In fact, 74% of Asian American respondents support access to abortion, the highest rate of any racial group in the country. However, the full picture of how AAPI communities perceive abortion is more complex: the disaggregation of survey data from Asian Americans reveals striking ethnic differences in attitudes toward abortion across communities. For example, one study in 2018 found that only 22% of Japanese Americans oppose the availability of legal abortion, compared to 69% of Vietnamese Americans, and this difference may reflect ethnic nuances of political affiliation and religion. At least supporters of abortion will not succeed with the same messaging for both groups.
Although AAPI communities differ in their treatment of abortion, people with almost all ethnic backgrounds in AAPI rely on the availability of abortion as part of reproductive health care. The Guttmacher Institute found that 6% of patients seeking abortion care nationwide are Asian Americans, which is proportional to 5.9% of the total Asian American population. 20% of abortion patients born outside the United States are Asian Americans. Although the number of abortions decreased in patients of almost all racial groups in the 1990s, they remained stable among people with AAPI. By ethnicity, research shows that many Asian Americans, including Chinese, Korean, and Thai, enjoy relatively strong abortion care among ethnic groups. A report published by the NAPAWF shows that nearly one-third of pregnancies in the Asian American community end in abortion due to relatively low levels of hormonal contraceptive use. In addition, the disaggregated data also show that adolescent pregnancy rates vary widely across AAPI communities.
Reproductive rights defenders are also often ignored by Asian Americans, as they are believed to live in liberal states such as California, which is currently exploring ways to become an abortion shelter if Roe is overturned. Lee points out, however, that this total treatment fails to address the millions of Asian Americans living in the south, including Texas, which has the third largest Asian American population in the country and has undergone one of the most draconian abortions. prohibitions by any country. Yes Roe pregnant women in Texas, including many Asian Americans, will have to travel an additional 525 miles across national borders to access an abortion. In Georgia, where the Asian American population has grown by more than 138% since 2000, pregnant women will have to travel more than 200 miles to have a legal abortion.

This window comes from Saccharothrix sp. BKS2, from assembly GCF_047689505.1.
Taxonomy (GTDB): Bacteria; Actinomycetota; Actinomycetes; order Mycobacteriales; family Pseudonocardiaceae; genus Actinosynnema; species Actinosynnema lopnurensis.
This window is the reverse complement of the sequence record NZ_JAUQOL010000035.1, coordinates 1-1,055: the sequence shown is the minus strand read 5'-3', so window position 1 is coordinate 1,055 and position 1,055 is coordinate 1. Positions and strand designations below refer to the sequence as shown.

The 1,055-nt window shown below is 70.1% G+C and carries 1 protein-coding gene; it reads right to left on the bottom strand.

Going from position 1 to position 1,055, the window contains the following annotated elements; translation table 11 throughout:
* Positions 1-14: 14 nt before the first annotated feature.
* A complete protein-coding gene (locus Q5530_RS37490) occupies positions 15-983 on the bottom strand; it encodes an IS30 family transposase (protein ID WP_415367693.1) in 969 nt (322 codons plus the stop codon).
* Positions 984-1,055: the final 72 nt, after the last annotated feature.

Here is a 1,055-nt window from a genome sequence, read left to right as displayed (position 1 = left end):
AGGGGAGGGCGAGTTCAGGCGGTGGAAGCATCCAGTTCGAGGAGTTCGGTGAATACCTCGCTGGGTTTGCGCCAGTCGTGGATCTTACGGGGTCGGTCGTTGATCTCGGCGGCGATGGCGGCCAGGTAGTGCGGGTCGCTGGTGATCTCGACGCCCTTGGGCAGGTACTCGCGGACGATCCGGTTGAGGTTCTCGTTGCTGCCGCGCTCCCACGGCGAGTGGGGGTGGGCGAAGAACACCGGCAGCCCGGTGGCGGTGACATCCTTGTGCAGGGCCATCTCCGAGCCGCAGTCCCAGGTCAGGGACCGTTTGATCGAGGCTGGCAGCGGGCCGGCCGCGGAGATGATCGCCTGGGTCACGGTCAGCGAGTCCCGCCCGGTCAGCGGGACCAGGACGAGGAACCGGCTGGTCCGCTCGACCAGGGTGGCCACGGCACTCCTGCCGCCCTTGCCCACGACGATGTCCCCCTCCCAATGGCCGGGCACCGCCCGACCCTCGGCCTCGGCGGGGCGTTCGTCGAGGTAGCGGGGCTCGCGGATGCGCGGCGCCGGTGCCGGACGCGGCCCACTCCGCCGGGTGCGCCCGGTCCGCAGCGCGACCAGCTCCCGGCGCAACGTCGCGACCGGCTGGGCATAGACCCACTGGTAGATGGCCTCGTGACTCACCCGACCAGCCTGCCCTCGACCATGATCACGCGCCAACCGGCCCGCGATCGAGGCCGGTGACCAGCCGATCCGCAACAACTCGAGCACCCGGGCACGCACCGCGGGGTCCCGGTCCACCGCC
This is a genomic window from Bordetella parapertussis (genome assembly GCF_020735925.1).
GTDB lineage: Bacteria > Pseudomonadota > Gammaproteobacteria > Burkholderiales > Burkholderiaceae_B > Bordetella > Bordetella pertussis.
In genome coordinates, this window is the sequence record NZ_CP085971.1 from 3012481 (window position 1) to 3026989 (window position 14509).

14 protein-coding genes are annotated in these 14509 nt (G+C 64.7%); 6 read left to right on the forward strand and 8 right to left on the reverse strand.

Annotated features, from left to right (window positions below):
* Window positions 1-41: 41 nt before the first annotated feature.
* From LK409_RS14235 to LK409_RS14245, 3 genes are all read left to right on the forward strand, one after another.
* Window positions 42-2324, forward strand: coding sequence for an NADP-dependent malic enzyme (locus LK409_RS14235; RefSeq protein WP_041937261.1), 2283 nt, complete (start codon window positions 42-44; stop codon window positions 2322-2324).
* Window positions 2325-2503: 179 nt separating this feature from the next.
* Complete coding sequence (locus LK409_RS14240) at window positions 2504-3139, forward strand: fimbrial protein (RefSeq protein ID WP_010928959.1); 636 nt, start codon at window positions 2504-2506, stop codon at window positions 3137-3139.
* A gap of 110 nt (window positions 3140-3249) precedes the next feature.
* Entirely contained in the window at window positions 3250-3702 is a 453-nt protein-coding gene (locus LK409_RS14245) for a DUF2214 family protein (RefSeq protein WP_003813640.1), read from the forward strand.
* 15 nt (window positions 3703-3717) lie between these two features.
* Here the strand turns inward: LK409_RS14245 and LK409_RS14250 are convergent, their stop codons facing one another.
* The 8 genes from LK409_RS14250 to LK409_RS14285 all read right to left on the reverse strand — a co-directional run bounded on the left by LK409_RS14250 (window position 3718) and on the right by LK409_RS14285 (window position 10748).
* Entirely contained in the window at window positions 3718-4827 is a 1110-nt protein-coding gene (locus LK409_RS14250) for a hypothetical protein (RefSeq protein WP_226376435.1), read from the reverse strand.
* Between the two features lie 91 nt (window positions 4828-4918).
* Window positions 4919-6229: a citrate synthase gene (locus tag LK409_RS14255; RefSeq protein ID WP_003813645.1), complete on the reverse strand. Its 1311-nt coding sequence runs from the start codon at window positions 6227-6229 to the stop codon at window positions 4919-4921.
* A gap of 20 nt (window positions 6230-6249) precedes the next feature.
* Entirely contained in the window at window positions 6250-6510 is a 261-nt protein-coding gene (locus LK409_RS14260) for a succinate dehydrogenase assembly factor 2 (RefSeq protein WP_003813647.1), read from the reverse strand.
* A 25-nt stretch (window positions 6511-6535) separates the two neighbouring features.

“Even with a legal right to abortion, there are so many barriers to abortion on the way to AAPI,” Lee said. “With Dobss decision [that is expected to end legal abortion]the court threatens to pull the carpet out of our bottom.
Asian Americans and Pacific Islanders Face Unique Reproductive Challenges
People with AAPI already face significant linguistic and economic barriers to accessing abortion, such as the 1976 Haida Amendment, which prevents federal programs such as Medicaid from covering abortion care for low-income patients. The NAPAWF argues that many anti-abortion efforts are based on anti-Asian rhetoric to justify national abortion bans, a strategy that also stigmatizes Asian American patients seeking abortion. These fears are not unfounded: the current abortion bans have already led to the criminalization of pregnant women, which has disproportionately affected women of color, especially black women. In Indiana, the state first enacted fetal homicide laws against Asian and American women: in 2011, Bei Bei Shuai became the first pregnant woman charged with murder in India after an unsuccessful suicide attempt that resulted in a miscarriage, and in 2015, Purvi Patel was sentenced to 20 years in prison. in prison for self-abortion, although the conviction was eventually lifted on appeal.
“Asian women are highlighted when it comes to criminal reproduction because there are ugly stereotypes that we don’t care about lives,” writes Mirjam Yeung, a former NAPAWF executive director. The Washington Post.
Access to and care for abortion is particularly difficult for Pacific Islanders in the three U.S. Pacific territories of Guam, the Northern Mariana Islands and American Samoa, even Roe v. Type. For example, although abortion is not illegal in Guam, the local legislature followed a similar guide to countries that have adopted policies that restrict access to abortion as much as possible. In addition, the only provider of surgical abortion services on the island retired in 2018 and has not yet been replaced. The 2021 ruling removed barriers to pregnant women seeking abortion through teleshopping, but those in need of direct physical care have no choice but to travel. Residents of the Northern Mariana Islands and American Samoa face similar obstacles. Hawaii is often the closest US-based destination, but flights take at least eight hours and travelers still incur significant costs.
Lee says the shooting Roe will only exacerbate these existing barriers to access to abortion for people with AAPI. These challenges vary according to ethnic and geographical differences within AAPI communities, but their impact is difficult to predict due to a lack of disaggregated data. Although some studies on abortion attitudes and access include Asians, these data aggregate all AAPI people into one monolithic group or include them in the ‘Other’ category. Disaggregated data on structural barriers to access to abortion are virtually non-existent, but Lee says other studies on AAPI in people that include disaggregated data may reveal key socio-economic differences between AAPI ethnic groups, which can then be used to conclude that some abortion bans are disproportionate. will be affected. .